Saturday, May 14, 2005

Majority Rule in the Senate

As illustrated in the previous post, Democrats and some of their media supporters have persistently distorted what they call "the nuclear option" as an effort by Senate Republicans "to end the age-old filibuster, where any senator can threaten to stop any vote just by continuously talking." They say that because it sounds pretty extreme and helps them in their fight to prevent the Senate from voting up-or-down on judicial nominees they don't like. It would be extreme, if it were true. But it isn't.

A reader who commented on the previous post said, "...the Republicans ARE threatening to end the filibuster. That's not a distortion. It won't just be for judicial nominees. Once the filibuster is's gone for legislation as well."

The reader is wrong. There are numerous sources available to prove that, but I'll quote only one. According to a report in the New York Times, the Senate Majority Leader plans to use the federal appeals court nominations of Priscilla R. Owen and Janice Rogers Brown as a catalyst:

Under the plans outlined by senior aides, the Republicans, after ample debate, will force a test vote on one of the nominees to demonstrate that she has majority support in the Senate. That vote will be followed by a request for a parliamentary ruling that filibusters on court nominees can be overridden by a new precedent that itself requires a vote. Should Republicans prevail on that critical vote, they will assert that the new precedent has been established and move to confirm one of the nominees by majority vote instead of the 60 votes needed to break a filibuster.

The aides said the new precedent would apply both to appeals court nominees and to future Supreme Court nominees, though not to candidates for the federal district courts.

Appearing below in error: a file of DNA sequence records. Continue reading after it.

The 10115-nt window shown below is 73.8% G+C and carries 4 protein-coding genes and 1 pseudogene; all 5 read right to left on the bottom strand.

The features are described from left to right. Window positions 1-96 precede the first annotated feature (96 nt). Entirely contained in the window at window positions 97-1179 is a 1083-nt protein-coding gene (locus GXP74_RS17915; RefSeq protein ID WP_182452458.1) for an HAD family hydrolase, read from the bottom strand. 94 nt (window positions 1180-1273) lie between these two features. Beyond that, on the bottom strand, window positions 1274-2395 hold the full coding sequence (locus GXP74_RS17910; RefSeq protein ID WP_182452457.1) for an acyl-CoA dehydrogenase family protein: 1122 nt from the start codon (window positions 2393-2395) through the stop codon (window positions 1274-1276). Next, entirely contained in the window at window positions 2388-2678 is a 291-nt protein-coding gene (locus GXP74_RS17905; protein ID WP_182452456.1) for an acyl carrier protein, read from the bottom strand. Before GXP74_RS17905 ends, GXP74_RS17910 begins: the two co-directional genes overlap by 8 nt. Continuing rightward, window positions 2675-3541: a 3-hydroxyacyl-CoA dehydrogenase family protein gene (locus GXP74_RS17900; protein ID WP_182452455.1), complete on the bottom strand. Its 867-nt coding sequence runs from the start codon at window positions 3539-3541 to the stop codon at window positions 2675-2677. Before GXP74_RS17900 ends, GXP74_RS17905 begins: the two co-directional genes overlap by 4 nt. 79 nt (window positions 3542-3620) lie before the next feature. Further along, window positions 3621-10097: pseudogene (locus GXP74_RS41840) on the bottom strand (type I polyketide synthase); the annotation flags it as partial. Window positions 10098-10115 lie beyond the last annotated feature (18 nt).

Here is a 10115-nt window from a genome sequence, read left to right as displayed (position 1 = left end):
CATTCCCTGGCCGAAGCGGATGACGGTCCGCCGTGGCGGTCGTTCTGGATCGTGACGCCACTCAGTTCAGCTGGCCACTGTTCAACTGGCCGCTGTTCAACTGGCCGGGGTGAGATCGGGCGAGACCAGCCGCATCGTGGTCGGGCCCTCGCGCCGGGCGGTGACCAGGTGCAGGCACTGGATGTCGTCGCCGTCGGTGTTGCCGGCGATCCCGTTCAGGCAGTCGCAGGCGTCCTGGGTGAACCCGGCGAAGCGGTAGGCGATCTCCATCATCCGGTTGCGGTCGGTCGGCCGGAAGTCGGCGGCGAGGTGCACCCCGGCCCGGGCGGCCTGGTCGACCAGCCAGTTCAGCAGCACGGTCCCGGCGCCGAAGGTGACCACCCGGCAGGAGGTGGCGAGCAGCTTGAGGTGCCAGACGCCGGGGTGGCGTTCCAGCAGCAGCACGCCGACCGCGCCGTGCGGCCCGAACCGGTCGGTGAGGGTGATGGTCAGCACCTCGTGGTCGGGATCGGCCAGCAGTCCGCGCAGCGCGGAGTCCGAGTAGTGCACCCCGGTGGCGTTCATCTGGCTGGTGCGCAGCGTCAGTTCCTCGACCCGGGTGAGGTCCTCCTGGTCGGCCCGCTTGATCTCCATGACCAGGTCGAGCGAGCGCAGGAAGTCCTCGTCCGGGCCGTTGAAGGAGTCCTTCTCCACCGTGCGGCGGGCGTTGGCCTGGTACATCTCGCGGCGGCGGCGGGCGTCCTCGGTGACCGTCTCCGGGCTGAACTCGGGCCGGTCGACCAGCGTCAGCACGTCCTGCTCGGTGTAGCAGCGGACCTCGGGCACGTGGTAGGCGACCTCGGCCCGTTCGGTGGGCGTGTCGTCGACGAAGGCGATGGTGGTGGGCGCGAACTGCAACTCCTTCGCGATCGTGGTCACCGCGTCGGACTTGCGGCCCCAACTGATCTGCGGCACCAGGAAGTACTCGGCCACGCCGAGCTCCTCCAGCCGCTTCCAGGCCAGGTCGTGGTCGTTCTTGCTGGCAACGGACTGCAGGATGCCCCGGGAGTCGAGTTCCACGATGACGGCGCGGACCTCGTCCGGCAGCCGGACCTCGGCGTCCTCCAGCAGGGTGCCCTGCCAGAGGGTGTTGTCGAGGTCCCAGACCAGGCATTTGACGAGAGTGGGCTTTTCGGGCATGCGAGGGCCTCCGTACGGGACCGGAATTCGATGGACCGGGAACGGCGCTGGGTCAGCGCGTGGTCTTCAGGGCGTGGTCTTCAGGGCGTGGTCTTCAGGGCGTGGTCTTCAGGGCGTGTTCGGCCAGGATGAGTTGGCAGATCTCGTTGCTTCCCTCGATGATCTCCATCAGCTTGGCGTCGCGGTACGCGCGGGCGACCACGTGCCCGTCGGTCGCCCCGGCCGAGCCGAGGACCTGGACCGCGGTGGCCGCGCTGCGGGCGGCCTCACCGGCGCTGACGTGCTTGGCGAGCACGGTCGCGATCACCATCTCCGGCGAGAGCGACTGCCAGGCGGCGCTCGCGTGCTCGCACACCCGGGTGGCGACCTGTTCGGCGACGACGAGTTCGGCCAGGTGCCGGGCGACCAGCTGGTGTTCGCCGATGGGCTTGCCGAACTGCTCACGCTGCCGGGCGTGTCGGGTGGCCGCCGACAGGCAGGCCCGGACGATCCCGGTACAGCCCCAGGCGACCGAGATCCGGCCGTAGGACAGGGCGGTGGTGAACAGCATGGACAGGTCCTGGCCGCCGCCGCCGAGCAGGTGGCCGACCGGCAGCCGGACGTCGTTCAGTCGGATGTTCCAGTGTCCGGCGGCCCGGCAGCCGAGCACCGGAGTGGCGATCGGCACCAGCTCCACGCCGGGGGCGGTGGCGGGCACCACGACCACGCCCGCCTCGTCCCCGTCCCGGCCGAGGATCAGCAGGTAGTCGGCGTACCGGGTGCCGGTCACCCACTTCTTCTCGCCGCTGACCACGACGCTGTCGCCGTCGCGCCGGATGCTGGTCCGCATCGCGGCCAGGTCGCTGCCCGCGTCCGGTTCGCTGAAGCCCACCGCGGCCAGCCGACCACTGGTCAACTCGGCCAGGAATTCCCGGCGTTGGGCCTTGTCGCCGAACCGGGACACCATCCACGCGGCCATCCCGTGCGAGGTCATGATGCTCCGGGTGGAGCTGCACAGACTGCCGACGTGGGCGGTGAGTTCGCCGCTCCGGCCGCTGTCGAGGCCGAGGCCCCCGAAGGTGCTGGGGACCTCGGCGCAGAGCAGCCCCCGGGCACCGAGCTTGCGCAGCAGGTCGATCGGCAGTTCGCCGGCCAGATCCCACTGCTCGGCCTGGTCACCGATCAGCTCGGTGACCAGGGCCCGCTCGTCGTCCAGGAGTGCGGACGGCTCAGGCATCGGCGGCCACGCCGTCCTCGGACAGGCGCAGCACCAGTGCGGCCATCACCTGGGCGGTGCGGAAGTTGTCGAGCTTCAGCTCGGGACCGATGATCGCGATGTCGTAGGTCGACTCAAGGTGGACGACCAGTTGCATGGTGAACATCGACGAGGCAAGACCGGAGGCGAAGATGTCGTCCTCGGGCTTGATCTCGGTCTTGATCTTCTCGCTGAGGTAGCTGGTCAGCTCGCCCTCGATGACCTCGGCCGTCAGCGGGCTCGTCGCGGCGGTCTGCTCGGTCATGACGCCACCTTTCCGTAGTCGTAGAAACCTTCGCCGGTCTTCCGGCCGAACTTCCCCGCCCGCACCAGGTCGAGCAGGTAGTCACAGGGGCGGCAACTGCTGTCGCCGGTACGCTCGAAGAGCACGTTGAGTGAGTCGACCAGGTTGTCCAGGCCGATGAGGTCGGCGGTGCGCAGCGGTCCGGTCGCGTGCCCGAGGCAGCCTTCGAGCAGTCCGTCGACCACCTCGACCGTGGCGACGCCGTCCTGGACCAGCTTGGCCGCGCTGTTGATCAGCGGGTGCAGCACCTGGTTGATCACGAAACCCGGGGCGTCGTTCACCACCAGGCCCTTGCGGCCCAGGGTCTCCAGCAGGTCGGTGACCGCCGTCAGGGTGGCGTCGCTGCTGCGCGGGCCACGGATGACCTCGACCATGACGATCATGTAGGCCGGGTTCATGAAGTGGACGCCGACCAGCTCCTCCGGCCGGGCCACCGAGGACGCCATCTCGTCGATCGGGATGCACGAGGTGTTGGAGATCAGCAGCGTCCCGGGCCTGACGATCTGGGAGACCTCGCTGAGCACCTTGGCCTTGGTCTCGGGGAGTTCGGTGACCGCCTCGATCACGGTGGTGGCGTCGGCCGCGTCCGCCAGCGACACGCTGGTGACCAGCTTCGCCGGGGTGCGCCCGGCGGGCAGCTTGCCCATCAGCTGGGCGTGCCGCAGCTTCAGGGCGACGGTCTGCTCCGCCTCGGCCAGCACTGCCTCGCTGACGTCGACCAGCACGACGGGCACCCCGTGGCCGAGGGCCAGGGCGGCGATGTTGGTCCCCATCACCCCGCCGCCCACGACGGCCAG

As a matter of principle, the majority must prevail in a democratic body like the U.S. Senate. It doesn't matter who is in the majority. For those who understand the way functional democratic legislatures work, it's clear that the U.S. Senate offers an unusual amount of protection and influence to the minority. The quaint filibuster process is a perfect example. But at the end of the day there has to be a vote, and the will of the majority must be respected. The Senate has for too long permitted a minority to dominate the process of confirming judicial nominees by threatening to filibuster, which is contrary to two centuries of Senate practice.

In a democracy, a party controls government by convincing the people to elect them. Democrats should concentrate on winning more seats in the Senate and stop trying to subvert the process.


Blogger Appalachian Gun Trash said...

Well said, Colonel. However, one minor point re last paragraph. I believe we're a republic, not a democracy.

8:39 PM, May 14, 2005  

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